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News | Feb. 21, 2013

Network Strives to Help Military Spouse Lawyers Pursue Legal Careers in Spite of Frequent Moves

By Lt. Cmdr. Heather Henderson, Region Legal Service Office Southwest

The process of obtaining a license to practice law is challenging and often stressful.  The course of action typically involves lengthy applications and intense studying, which culminate in the taking of a demanding examination and an anxious wait for results.  The entire process takes almost a year and costs thousands of dollars.  

Military spouses who practice law must endure this evolution each and every time they move to a new jurisdiction.  After licensure is obtained, military spouses have the additional task of finding a new employer to hire them.

Silvia Schaffer, wife of a Navy JAG Corps officer, knew that by marrying a military service member she would face challenges in advancing her legal career.  Describing the licensing process as “daunting, time consuming, difficult, and expensive,” Schaffer acknowledged that it would be a “much appreciated break and assist in career support “if jurisdictions moved to modify licensing requirements to accommodate military spouse lawyers. Licensing requirements and geographic instability lead many military spouses to give up on their pursuit of a legal profession to support their service member spouse.  

The Military Spouse JD Network (MSJDN), founded in June 2011, is striving to change this paradigm.  The MSJDN was founded by two military spouse attorneys, Mary Reding, Esq., and the Hon. Erin Masson Wirth, who were inspired to make a change in their profession that would benefit military families.  MSJDN is an international network of legal professionals who support military spouses by advocating for licensing reforms including licensure without additional state-by-state bar examination.  The Network also strives to educate bar associations and employers about the challenges faced by military families and encourage the hiring of military spouses.  Additionally, they provide military spouses with a professional and personal network of practitioners in similar circumstances who can offer advice, job postings, and mentoring. Since its founding less than two years ago, the MSJDN has garnered attention and support from the American Bar Association (ABA), the National Conference of Women’s Bar Associations, National Conference of Chief Justices, the U.S. Chamber of Commerce, the National Military Family Association, and the Military Officers Association of America.  MSJDN has also been recognized by “Joining Forces,” the program First Lady Michelle Obama and Dr. Jill Biden started to support military families. The successes of MSJDN are noteworthy.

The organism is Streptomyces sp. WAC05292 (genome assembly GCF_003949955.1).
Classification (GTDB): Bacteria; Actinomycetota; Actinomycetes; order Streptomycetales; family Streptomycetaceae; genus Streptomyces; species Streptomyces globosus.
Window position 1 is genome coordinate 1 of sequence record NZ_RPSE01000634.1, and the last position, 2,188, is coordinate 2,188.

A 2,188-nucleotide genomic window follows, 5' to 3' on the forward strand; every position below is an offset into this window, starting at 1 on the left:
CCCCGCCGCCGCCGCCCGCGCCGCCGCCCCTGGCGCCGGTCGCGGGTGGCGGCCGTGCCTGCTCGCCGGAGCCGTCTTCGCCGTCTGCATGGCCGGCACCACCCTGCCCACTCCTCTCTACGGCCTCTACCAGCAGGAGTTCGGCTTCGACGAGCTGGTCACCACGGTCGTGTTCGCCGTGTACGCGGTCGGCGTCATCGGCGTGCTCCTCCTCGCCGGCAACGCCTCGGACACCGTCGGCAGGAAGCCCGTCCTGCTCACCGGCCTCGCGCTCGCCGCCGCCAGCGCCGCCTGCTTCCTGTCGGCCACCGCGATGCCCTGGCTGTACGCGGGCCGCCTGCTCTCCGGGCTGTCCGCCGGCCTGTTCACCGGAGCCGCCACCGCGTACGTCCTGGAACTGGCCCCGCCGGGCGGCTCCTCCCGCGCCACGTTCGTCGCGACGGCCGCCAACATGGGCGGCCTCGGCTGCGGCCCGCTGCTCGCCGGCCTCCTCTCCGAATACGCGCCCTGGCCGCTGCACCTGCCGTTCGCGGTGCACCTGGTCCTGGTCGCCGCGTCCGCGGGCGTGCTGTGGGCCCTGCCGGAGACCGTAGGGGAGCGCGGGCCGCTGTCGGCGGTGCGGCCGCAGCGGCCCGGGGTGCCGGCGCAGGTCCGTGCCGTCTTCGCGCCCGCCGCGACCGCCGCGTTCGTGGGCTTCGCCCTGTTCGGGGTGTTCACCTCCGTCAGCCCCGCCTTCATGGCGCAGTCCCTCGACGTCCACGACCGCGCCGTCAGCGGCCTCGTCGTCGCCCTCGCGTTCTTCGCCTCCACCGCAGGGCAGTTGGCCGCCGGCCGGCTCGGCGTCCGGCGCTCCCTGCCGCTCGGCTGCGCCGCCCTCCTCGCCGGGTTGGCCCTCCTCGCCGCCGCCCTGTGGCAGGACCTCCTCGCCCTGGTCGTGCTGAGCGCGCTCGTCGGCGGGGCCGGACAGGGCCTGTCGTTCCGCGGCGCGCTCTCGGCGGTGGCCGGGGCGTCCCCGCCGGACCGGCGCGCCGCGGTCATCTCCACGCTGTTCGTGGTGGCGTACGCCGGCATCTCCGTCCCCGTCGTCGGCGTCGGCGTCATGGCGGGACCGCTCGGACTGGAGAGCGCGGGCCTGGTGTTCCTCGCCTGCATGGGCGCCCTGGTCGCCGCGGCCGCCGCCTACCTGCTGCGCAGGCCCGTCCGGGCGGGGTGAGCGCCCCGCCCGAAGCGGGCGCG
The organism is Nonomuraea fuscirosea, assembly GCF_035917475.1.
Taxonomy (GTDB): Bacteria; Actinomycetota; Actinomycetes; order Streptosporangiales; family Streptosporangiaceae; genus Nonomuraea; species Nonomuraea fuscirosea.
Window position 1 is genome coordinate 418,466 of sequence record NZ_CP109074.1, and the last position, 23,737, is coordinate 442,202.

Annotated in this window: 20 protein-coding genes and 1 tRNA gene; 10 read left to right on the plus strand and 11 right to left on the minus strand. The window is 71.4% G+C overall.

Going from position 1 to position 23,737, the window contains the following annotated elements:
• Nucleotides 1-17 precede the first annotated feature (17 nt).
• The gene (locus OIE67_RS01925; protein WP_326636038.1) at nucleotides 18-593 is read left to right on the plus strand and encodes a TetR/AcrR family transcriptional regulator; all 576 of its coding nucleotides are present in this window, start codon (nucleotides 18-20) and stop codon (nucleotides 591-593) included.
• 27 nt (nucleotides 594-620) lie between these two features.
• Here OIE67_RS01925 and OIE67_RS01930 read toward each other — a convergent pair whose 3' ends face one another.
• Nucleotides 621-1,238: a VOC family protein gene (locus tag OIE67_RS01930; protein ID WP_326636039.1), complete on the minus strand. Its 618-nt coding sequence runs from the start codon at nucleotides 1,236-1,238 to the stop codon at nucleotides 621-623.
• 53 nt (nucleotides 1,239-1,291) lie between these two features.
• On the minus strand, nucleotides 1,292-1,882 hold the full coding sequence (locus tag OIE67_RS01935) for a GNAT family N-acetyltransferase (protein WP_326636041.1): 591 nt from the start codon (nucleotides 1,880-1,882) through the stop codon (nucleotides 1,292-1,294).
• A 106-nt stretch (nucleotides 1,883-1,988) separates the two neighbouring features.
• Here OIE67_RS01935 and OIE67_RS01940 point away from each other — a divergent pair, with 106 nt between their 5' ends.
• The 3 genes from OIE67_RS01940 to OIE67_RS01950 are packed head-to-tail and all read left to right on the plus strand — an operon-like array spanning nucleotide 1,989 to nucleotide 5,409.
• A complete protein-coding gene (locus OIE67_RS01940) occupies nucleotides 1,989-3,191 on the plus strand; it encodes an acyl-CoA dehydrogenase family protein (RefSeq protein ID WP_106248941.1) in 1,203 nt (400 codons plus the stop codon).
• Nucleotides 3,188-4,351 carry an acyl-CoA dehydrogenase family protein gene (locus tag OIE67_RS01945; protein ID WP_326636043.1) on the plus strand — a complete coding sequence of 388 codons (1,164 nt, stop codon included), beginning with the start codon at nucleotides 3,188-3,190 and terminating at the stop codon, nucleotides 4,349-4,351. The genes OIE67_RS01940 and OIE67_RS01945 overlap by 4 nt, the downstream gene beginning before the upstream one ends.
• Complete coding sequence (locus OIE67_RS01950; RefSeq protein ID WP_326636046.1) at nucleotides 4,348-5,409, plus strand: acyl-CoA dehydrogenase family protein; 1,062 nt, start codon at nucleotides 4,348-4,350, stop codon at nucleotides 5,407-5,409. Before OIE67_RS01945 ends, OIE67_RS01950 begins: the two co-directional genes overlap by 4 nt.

In February 2012, the ABA Commission on Women in the Profession passed a resolution urging bar admission authorities to “adopt rules, regulations and procedures that accommodate the unique needs of military spouse attorneys who move frequently in support of the nation’s defense.”  In June 2012, the State of Idaho adopted specific admission rules for qualified military spouse attorneys, and in December 2012, the State of Arizona followed suit.  Rule changes in additional states are expected to follow.  In 2013, the MSJDN plans to host a career summit and luncheon in Washington D.C., in partnership with the U.S. Chamber of Commerce and the Women’s Bar District of Columbia. More information about ongoing initiatives and membership can be found at Military Spouse JD Network
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